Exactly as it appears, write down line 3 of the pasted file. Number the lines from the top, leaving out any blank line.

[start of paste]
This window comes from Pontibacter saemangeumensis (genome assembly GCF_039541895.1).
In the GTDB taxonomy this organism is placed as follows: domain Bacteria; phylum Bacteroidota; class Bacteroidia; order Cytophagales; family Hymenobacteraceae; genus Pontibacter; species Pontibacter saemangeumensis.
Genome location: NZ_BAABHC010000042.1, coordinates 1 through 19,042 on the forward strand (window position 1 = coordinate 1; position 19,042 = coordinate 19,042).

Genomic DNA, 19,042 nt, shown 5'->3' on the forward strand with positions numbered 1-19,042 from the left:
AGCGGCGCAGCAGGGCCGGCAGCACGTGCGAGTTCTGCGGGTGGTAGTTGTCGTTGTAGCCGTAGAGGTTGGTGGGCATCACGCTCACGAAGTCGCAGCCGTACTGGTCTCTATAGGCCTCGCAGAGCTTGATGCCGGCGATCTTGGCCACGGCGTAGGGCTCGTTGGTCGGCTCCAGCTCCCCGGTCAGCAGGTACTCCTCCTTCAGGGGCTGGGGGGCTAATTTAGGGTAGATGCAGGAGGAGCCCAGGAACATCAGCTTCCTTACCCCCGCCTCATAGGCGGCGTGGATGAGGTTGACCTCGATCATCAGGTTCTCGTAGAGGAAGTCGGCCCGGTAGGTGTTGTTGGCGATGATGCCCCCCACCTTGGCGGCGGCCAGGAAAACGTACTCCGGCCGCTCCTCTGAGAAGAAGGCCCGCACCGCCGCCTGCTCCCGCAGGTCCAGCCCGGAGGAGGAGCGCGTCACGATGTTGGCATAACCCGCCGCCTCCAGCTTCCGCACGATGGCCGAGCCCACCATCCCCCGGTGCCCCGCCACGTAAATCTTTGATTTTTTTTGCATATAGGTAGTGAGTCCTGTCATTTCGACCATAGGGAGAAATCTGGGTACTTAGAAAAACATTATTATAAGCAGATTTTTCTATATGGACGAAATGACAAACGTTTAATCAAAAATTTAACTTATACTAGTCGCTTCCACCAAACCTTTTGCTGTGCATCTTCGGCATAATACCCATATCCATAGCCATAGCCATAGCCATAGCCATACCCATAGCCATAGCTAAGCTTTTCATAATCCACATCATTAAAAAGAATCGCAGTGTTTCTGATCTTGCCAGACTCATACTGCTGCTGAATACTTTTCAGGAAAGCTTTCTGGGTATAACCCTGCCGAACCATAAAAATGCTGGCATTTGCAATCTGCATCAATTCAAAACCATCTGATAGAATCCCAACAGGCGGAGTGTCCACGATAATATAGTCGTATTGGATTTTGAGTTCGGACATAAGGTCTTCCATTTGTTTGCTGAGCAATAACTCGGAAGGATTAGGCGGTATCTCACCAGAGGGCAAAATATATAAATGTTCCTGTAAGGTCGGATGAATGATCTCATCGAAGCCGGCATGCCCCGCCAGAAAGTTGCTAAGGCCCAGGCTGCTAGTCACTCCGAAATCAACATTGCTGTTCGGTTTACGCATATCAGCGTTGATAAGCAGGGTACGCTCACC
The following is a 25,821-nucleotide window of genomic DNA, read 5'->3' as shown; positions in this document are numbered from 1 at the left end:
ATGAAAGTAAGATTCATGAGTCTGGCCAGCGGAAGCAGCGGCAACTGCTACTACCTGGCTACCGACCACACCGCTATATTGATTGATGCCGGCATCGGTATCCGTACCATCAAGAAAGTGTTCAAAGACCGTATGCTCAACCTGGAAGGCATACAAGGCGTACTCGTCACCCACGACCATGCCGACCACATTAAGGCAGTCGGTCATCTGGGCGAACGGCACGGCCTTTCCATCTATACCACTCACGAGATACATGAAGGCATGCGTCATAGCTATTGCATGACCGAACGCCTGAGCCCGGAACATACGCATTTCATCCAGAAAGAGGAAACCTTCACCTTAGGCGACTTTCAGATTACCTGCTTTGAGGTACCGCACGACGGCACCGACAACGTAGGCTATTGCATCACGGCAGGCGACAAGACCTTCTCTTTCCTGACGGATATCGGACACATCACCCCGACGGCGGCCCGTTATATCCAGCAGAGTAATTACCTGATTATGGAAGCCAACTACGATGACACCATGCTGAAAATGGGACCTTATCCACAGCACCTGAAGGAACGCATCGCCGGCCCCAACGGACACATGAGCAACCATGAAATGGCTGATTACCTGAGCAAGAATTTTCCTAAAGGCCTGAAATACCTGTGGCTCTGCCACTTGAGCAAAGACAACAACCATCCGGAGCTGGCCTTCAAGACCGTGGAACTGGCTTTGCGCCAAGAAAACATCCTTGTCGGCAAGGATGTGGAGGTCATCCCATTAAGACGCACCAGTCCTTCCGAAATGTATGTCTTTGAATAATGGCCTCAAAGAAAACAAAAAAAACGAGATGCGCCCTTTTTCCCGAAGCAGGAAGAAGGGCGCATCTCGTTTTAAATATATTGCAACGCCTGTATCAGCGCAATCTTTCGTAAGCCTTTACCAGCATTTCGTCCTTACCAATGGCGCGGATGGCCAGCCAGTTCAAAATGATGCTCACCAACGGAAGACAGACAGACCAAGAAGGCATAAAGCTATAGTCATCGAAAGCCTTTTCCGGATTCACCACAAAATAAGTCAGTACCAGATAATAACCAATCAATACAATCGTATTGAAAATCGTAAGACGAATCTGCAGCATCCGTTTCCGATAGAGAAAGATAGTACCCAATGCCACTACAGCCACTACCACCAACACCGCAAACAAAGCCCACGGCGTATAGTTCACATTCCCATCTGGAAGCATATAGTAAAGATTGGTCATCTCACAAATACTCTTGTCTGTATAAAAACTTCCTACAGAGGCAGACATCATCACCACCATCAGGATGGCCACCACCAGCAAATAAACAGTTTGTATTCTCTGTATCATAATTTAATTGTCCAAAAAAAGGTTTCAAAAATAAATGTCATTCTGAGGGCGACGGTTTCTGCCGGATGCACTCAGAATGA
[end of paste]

Genome location: NZ_BAABHC010000042.1, coordinates 1 through 19,042 on the forward strand (window position 1 = coordinate 1; position 19,042 = coordinate 19,042).